Another way iTunes radio is setting itself apart from traditional radio is the frequency of ad breaks. With audio adverts only once every 15 minutes and a video spot every hour, this is fairly minimal compared to other stations; rival streaming services currently play around 8-12 ads per hour, whilst on traditional stations this number rises to 25.

It is currently unknown how much one of these coveted ad spots will cost, but for its recent US launch, the minimum buy-in was reputedly $1m worth of spots, with Apple forming partnerships with McDonald’s, Nissan, Procter & Gamble and Pepsi, giving them exclusivity within their respective industries until the end of 2013.

With the UK launch set for early 2014, brands don’t have long to wait before they can get onto the iTunes airwaves.

It remains to be seen whether iTunes Radio and other music streaming services are set to revolutionise radio advertising, but with year-on-year figures for online and mobile radio listening up 31% and 34% respectively, our radio consumption is clearly moving with the times. As advertising everywhere becomes increasingly digital, it would be a mistake to ignore the new possibilities offered by radio today.

Apple Ads

Source: advertising.apple.com

Climbing the Paywall

It is common knowledge these days that newspaper print is declining as people switch to online alternatives. The rise in the smart phone/tablet market means that consumers now demand up to date, quality news at all hours of the day. What does this mean for the future of news?

Online news, providing rapid access to news content at any time of the day would seem great for consumers, but is it? With declining circulation and readership figures across the industry, the future looks bleak for printed newspapers. News brands’ financial prospects are under threat as revenue for online advertising is not being fully monetized yet. While news brands’ experiment with new business models to try and revive their finances outside of print, the dilution of content reduces the quality of the content published as journalists are being stretched thin. The expectation to write more articles in a shorter time period unsurprisingly impacts the quality of what is being published.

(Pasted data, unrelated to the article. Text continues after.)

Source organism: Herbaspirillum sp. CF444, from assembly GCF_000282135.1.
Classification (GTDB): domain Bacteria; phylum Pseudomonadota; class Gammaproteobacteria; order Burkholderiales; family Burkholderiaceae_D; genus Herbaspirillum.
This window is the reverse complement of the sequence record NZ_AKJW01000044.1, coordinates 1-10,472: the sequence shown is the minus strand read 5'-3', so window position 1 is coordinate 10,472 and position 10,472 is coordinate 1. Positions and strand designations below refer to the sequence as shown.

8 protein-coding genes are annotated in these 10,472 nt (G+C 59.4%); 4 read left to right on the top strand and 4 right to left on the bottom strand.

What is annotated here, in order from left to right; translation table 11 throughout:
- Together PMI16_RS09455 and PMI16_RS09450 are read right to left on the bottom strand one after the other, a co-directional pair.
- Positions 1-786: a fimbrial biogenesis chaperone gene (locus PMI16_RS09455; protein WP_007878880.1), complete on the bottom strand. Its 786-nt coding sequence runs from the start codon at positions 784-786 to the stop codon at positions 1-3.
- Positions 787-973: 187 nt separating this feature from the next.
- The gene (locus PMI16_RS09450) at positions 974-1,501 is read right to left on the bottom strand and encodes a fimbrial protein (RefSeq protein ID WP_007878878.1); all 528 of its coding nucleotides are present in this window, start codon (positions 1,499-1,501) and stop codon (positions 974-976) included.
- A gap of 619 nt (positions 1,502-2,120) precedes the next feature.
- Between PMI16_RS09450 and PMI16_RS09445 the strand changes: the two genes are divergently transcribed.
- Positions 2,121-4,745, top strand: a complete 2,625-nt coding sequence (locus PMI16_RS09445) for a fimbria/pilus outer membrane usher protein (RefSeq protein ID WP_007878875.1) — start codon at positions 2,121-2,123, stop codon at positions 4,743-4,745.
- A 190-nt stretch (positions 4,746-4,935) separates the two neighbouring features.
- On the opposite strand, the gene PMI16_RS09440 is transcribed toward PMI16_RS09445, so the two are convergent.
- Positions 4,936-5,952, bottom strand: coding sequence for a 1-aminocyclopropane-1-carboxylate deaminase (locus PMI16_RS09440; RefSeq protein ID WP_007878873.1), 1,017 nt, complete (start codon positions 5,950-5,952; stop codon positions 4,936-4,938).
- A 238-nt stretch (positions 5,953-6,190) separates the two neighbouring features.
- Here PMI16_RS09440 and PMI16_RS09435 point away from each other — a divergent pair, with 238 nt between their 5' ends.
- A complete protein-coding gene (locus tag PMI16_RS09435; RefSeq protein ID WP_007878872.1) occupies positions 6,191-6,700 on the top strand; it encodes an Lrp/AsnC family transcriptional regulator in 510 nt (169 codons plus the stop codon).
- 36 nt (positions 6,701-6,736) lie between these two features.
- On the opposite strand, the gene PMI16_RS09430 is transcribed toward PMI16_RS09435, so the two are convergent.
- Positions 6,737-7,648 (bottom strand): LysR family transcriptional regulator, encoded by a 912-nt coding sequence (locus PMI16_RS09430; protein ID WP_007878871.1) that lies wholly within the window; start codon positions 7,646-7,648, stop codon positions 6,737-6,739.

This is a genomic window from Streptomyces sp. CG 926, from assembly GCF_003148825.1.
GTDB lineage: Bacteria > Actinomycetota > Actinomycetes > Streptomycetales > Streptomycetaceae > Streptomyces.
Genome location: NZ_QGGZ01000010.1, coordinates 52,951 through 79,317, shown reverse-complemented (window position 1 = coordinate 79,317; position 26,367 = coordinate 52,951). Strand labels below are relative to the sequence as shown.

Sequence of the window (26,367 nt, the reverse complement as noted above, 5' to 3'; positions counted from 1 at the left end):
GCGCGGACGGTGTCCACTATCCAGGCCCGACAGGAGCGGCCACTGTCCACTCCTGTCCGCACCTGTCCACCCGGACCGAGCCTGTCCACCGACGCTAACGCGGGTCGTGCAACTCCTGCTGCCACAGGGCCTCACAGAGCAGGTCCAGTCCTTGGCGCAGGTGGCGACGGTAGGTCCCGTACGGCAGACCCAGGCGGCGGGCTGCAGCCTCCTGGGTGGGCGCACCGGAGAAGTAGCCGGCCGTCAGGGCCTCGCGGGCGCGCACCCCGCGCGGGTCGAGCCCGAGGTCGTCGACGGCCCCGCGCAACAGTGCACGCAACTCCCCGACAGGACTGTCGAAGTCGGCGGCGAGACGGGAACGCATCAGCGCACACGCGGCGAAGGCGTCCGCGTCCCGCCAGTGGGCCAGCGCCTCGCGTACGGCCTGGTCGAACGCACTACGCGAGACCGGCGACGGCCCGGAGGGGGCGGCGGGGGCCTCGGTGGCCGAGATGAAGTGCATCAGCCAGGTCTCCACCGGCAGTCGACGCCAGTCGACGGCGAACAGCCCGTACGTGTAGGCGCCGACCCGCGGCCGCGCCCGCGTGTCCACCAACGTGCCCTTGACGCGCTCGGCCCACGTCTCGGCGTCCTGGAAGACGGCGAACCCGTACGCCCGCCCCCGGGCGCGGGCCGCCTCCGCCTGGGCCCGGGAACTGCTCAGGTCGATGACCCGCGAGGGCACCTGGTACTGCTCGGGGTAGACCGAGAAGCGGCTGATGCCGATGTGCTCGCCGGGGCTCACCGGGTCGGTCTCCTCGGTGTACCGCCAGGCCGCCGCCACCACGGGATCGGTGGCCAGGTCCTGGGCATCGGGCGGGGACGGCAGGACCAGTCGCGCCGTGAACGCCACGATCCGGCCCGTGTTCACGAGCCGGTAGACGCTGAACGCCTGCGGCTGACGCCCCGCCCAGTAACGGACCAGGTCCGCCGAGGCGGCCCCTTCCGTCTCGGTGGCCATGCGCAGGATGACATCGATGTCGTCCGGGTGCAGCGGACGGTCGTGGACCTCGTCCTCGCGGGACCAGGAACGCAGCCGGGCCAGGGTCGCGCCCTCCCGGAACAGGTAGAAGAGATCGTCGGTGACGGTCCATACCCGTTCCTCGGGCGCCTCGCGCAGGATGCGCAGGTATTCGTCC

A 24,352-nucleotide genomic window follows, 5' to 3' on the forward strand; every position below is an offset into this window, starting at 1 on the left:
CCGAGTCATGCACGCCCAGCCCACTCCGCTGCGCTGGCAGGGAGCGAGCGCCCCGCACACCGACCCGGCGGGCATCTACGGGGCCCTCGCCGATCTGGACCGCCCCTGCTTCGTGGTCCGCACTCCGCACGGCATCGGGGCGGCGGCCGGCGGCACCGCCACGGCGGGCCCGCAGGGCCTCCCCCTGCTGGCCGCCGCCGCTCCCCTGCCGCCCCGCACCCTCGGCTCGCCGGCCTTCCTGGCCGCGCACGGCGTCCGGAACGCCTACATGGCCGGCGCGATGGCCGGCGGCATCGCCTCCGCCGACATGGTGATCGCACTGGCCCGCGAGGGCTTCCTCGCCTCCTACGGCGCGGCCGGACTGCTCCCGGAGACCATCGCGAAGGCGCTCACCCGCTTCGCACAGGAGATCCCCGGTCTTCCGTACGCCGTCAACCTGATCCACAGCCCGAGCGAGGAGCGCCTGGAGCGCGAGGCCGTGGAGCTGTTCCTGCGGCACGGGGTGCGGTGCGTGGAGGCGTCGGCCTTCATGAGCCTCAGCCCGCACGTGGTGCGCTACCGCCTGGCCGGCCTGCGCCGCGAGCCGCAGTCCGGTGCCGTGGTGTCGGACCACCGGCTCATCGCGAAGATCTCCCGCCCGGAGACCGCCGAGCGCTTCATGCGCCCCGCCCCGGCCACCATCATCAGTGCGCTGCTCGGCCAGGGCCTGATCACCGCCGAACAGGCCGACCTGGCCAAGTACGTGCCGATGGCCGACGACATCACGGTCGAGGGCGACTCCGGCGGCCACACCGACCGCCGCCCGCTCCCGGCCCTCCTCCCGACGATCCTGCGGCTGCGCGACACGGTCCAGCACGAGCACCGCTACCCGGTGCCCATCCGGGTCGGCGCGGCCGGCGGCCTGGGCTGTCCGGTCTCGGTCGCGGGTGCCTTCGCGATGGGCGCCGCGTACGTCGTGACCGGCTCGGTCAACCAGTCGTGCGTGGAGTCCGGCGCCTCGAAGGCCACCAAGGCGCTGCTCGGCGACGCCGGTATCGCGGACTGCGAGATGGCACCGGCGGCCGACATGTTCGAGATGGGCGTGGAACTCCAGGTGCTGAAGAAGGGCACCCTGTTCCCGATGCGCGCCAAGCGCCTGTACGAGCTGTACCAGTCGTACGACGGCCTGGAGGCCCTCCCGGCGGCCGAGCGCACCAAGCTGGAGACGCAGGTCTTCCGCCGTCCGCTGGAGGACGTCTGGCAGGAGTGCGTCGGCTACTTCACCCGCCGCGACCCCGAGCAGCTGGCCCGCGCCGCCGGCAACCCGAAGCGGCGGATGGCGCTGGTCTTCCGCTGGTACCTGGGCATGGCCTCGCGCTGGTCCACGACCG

Online News, Newspaper Paywall

Source: www.sprout.nl

The Times and The Sunday Times were the first publishers to adopt the paywall model which is when the consumer pays a subscription fee to access the online content. This was considered suicidal at the time by some; however the model is beginning to flourish with the number of online subscribers increasing 45% between the end of March 2012 and March 2013, to 140,000. Many other rival publishers, including The Sun, have followed suit with the paywall model. Consumers’ paying for their news will ultimately benefit from higher quality service and content as newspapers are able to afford to keep quality journalism a high priority. And besides it is hardly a new phenomenon for consumer to be expected to pay for their news content. What is surprising is how long the idea has persisted that one group of people are paying for printed news, while another group receives the same content for free online.

It seems inevitable for news brands to implement some kind of ‘pay for online content’ system. Chris Blackhurst, content director of the Independent and Evening Standard, believes that it is only a matter of time until all online national newspaper content goes behind a paywall. Studies suggest that this transition will occur over the next three years while 27 per cent of media companies said that they expects significant shift in profit margin increase over the same three year period. There are still unanswered questions and much speculation looming over the pay wall for online content which we will report on as clarity unfolds.